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Use A Mobile Device? Google Street View May Know Where It Is

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Google Street View car

Google Street View car

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UPDATED: See below.

If you use a mobile device -- a laptop, a cell phone -- you know how great it can be to stay connected on the go. But as we've seen with the Apple iPhone and even with RSS feeds on the Nissan Leaf, mobility often comes with its share of privacy headaches. The latest issue? Google Street View, which in addition to its previous privacy transgressions, may have also logged the location of your mobile device and shared it with the world. Oops.

The basics

It's impossible to deny: many of us are hooked on mobile services, and our addiction is only getting worse. Problem is, for mobile to work properly, we have to make ourselves a little vulnerable. After all, how can we check in on Foursquare if the app can't find us on a map? How is Google Maps going to get us to grandma's house if we don't tell Google where we are in the first place?

For these services to improve, Google in particular logs the location of certain devices. For example, you might recall that Google Street View got the smackdown in countries around the globe when those countries learned that Google's roving cars were collecting the locations of both cell towers and wifi hotspots.

Google's collection of those hotspot sites seems to have been mostly innocent -- the idea being that including those hotspots would give Google more accuracy in pinpointing locations. So, for example, if you were wandering down a city street, and your phone could "see" two cell towers, that would give Google a fairly good idea where you were. But if you could also see a particular wifi network, that would allow Google to triangulate your position with much better accuracy.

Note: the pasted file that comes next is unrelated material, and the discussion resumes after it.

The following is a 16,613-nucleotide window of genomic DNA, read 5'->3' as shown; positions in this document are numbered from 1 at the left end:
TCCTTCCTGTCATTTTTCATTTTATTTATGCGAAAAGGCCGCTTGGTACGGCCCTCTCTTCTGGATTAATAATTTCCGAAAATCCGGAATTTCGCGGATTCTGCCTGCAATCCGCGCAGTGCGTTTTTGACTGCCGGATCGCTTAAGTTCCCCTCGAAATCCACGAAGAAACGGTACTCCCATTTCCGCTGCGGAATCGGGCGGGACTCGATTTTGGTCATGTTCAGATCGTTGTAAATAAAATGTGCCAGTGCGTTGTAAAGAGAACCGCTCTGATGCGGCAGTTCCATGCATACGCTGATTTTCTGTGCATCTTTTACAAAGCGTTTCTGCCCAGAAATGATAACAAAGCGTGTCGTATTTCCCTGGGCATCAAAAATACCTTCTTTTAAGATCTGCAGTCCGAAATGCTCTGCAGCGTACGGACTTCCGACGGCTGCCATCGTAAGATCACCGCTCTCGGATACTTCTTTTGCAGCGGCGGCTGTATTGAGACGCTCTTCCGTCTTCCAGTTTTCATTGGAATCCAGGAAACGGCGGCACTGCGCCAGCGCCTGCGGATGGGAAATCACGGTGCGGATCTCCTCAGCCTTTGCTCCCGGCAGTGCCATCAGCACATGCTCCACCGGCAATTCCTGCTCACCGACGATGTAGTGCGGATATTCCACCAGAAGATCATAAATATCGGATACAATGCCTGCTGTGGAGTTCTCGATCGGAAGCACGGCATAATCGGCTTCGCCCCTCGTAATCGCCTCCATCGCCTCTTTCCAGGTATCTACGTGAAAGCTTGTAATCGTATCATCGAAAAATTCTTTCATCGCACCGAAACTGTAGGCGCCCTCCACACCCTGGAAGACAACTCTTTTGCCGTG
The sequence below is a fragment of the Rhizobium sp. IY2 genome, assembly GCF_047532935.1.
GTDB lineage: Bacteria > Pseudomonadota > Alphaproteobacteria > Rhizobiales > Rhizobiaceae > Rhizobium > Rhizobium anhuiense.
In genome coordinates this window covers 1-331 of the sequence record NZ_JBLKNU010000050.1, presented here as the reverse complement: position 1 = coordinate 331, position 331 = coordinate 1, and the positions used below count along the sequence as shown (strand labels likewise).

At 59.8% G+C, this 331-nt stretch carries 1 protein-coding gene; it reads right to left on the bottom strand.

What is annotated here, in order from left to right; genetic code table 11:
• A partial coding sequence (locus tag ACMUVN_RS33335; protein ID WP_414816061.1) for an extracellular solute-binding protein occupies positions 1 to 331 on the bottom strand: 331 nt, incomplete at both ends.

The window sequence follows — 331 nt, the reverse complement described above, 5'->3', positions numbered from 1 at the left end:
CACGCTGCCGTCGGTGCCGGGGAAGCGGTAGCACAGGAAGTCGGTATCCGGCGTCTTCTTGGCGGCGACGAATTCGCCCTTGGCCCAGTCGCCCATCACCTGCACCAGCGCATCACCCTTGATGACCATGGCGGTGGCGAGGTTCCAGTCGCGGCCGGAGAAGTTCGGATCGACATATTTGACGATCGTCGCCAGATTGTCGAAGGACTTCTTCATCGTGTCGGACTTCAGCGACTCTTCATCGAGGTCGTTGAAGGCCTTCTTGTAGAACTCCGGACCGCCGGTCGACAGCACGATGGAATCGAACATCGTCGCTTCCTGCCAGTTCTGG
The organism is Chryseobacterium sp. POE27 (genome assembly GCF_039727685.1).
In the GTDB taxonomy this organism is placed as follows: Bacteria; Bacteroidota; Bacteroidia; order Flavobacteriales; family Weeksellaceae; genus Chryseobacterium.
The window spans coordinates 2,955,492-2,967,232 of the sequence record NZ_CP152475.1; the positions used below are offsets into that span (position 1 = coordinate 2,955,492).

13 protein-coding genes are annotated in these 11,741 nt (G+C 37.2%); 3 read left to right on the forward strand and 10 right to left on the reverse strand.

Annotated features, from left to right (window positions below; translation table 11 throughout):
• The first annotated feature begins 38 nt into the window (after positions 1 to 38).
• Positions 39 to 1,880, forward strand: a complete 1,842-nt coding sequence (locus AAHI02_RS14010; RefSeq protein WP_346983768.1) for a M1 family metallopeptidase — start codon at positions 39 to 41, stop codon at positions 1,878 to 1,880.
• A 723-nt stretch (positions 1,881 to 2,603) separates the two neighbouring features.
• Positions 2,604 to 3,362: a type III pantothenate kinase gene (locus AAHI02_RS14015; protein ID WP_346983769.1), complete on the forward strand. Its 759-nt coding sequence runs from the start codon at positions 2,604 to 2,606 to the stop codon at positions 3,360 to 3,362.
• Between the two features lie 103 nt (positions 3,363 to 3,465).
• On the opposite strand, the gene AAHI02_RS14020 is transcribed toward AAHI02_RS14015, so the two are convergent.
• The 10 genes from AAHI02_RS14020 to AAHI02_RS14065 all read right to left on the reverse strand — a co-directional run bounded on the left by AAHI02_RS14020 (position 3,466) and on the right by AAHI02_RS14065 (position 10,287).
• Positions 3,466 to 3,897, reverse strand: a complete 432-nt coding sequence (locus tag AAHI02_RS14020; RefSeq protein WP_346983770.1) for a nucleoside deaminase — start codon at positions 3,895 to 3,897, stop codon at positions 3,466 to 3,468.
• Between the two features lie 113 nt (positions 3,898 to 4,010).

Today's problem

Google Street View stopped using its cars to scan for wifi networks because of privacy concerns. (Those were very legit concerns, since Street View collected not only the location of those networks, but also pulled data -- like private emails -- off of them.) But prior to Google pulling the plug, it appears that Street View Cars logged not only the location of access points, and not only private information, but also the MAC addresses of any devices connected to those networks.

MAC addresses are permanent identifiers attached to hardware. If someone has access to the MAC address of another person's phone, laptop, or other device, she can use that data to pinpoint recent locations of that device using a Google database -- or rather, could've done so, since Google seems to have addressed the problem.

However, there's reason to believe that Google may still have MAC addresses floating around in their databases. If so, clever computer types could be able to track down those devices using an API or two.

More troubling? While Google may have put the brakes on having Street View Cars collect wifi network data, it appears that Google still collects wifi data through its international network of Android phones (which is creepy in a Skynet way). The level of detail collected and transmitted by those phones is far more limited than when it was being done via Street View, but it's still there.

Bottom line: We're not a heavy tech blog, so we'll leave the nitty-gritty of this story to others, but for now, just know that mobile services are far from perfect. In your daily lives, that means that until we develop the technology to allow freedom and privacy to co-exist on our mobile devices, be wary.

Something to consider over these last few weeks of summer vacation...

UPDATE: Initial reports indicated that Skyhook Wireless also stored and shared MAC addresses, but a Skyhook rep has commented below to say that that's not the case. In the interest of fairness, we've taken the reference to Skyhook out of our article.

[Much more detail at CNET.com]

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Comments (2)
  1. We never collect the IDs (MAC addresses) of end user devices unless the owner has used it as an actual access point. We do not collect data the way Google does and have shared all our technical details with the Federal government.

    Ted Morgan
    CEO
    Skyhook, Inc.
     
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    Bad stuff?

     
  2. Thanks for the clarification, Ted. I've updated the article.
     
    Post Reply
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    Bad stuff?

 

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